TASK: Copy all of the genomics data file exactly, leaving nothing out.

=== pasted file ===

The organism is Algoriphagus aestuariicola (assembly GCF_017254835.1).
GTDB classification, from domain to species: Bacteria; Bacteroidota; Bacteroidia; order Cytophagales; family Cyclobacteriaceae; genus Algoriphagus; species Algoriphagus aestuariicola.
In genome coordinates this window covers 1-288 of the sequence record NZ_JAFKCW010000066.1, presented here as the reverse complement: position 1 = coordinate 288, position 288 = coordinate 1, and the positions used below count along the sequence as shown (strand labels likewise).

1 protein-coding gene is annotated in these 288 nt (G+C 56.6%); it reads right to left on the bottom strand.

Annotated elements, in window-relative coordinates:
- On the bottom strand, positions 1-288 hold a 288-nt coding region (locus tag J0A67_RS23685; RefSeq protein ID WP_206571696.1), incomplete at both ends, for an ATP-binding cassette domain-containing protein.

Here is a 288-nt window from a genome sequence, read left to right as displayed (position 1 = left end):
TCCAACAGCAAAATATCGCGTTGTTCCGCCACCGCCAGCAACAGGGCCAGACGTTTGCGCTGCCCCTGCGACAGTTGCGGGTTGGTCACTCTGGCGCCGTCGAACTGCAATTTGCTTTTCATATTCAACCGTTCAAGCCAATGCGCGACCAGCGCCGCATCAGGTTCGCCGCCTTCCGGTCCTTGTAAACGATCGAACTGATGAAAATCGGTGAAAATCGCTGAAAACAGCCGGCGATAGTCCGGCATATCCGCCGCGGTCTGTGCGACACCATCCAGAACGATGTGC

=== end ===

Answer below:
The organism is Algoriphagus aestuariicola (assembly GCF_017254835.1).
GTDB classification, from domain to species: Bacteria; Bacteroidota; Bacteroidia; order Cytophagales; family Cyclobacteriaceae; genus Algoriphagus; species Algoriphagus aestuariicola.
In genome coordinates this window covers 1-288 of the sequence record NZ_JAFKCW010000066.1, presented here as the reverse complement: position 1 = coordinate 288, position 288 = coordinate 1, and the positions used below count along the sequence as shown (strand labels likewise).

1 protein-coding gene is annotated in these 288 nt (G+C 56.6%); it reads right to left on the bottom strand.

Annotated elements, in window-relative coordinates:
- On the bottom strand, positions 1-288 hold a 288-nt coding region (locus tag J0A67_RS23685; RefSeq protein ID WP_206571696.1), incomplete at both ends, for an ATP-binding cassette domain-containing protein.

Here is a 288-nt window from a genome sequence, read left to right as displayed (position 1 = left end):
TCCAACAGCAAAATATCGCGTTGTTCCGCCACCGCCAGCAACAGGGCCAGACGTTTGCGCTGCCCCTGCGACAGTTGCGGGTTGGTCACTCTGGCGCCGTCGAACTGCAATTTGCTTTTCATATTCAACCGTTCAAGCCAATGCGCGACCAGCGCCGCATCAGGTTCGCCGCCTTCCGGTCCTTGTAAACGATCGAACTGATGAAAATCGGTGAAAATCGCTGAAAACAGCCGGCGATAGTCCGGCATATCCGCCGCGGTCTGTGCGACACCATCCAGAACGATGTGC